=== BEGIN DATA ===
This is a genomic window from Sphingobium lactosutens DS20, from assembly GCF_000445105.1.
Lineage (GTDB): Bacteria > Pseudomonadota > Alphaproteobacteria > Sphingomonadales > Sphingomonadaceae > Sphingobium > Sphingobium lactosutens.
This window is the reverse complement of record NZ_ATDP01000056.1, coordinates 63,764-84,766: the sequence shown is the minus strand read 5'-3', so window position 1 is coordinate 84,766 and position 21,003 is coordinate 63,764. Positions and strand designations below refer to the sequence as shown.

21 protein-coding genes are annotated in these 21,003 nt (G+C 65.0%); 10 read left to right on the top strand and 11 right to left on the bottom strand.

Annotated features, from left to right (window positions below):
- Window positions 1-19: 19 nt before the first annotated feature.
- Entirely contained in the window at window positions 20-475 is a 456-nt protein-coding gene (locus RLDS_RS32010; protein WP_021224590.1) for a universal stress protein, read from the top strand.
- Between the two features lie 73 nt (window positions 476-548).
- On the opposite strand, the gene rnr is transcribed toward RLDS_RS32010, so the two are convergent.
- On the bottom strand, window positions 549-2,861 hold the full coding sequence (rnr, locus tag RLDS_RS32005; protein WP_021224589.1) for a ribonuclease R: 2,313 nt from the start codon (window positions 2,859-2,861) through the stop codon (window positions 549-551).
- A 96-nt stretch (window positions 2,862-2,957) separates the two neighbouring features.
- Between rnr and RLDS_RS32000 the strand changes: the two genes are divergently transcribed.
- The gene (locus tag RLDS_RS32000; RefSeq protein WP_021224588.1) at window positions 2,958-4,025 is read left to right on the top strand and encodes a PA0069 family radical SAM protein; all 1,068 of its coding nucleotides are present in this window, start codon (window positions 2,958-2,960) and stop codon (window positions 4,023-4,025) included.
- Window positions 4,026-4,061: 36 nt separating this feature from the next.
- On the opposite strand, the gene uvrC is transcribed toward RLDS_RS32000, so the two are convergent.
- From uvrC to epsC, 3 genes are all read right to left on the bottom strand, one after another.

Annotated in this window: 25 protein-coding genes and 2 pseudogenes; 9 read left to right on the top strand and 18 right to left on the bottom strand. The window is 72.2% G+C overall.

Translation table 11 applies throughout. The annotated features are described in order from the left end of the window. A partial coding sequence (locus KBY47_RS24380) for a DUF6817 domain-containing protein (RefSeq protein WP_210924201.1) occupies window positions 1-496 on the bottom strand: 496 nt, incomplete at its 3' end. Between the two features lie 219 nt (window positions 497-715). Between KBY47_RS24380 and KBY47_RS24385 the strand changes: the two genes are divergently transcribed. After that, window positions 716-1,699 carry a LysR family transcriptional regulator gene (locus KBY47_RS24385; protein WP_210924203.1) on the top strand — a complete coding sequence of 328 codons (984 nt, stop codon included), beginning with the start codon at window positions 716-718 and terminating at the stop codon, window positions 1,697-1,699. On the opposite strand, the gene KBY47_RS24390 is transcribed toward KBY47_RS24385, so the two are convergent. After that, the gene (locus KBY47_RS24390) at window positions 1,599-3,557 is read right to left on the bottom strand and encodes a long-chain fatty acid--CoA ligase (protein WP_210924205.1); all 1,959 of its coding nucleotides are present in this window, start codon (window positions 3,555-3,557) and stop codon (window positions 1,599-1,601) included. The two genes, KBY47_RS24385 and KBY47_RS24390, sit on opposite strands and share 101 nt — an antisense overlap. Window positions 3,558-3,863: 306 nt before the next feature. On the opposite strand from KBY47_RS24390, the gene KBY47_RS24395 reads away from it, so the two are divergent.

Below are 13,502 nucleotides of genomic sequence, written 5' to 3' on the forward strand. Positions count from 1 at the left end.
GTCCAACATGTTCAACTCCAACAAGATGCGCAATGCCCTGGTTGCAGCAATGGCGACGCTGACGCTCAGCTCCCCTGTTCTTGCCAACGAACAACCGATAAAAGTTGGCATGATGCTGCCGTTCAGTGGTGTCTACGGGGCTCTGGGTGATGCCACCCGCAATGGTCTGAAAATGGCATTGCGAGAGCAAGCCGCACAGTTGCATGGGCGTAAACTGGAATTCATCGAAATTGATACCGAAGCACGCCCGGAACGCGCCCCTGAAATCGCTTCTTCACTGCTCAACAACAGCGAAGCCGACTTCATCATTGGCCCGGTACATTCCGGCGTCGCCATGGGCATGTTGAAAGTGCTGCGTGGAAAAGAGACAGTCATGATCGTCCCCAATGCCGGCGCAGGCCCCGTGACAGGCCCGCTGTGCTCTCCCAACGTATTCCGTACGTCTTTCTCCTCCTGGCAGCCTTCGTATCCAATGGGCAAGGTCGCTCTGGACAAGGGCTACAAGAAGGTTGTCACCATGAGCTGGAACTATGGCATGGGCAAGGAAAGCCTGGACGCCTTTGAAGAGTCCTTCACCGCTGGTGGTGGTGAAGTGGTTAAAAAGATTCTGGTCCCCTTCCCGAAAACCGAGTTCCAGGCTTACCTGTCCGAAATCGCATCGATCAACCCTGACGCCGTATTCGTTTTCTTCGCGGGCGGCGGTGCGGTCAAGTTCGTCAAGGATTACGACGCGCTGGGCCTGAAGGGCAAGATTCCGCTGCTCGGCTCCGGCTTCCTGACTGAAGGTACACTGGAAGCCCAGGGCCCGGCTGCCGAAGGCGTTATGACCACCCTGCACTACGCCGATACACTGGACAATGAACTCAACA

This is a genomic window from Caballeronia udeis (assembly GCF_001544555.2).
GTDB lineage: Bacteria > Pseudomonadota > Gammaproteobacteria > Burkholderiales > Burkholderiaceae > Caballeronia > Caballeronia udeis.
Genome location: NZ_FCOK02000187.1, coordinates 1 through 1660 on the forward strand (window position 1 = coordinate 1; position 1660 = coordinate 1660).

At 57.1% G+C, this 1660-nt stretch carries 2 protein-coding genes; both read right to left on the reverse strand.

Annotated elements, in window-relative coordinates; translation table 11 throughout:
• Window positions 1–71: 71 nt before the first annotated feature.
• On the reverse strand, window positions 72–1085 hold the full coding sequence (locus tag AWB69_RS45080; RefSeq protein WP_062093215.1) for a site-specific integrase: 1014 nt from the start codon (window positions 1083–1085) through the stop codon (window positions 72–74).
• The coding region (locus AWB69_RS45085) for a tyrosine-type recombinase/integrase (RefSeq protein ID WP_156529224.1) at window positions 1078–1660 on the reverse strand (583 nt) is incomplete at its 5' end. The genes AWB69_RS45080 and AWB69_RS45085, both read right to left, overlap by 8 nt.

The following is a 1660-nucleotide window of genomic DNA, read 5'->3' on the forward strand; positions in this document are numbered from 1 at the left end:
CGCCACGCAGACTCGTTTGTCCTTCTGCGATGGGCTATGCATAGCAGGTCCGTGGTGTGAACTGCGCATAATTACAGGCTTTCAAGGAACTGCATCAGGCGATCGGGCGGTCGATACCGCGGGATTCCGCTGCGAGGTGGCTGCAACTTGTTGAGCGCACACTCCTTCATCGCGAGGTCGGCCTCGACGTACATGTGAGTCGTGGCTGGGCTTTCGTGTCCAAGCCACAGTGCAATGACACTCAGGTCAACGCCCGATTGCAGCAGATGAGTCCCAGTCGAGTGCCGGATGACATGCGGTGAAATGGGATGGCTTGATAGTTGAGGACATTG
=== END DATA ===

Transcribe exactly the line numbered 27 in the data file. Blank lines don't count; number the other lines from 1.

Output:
• On the reverse strand, window positions 72–1085 hold the full coding sequence (locus tag AWB69_RS45080; RefSeq protein WP_062093215.1) for a site-specific integrase: 1014 nt from the start codon (window positions 1083–1085) through the stop codon (window positions 72–74).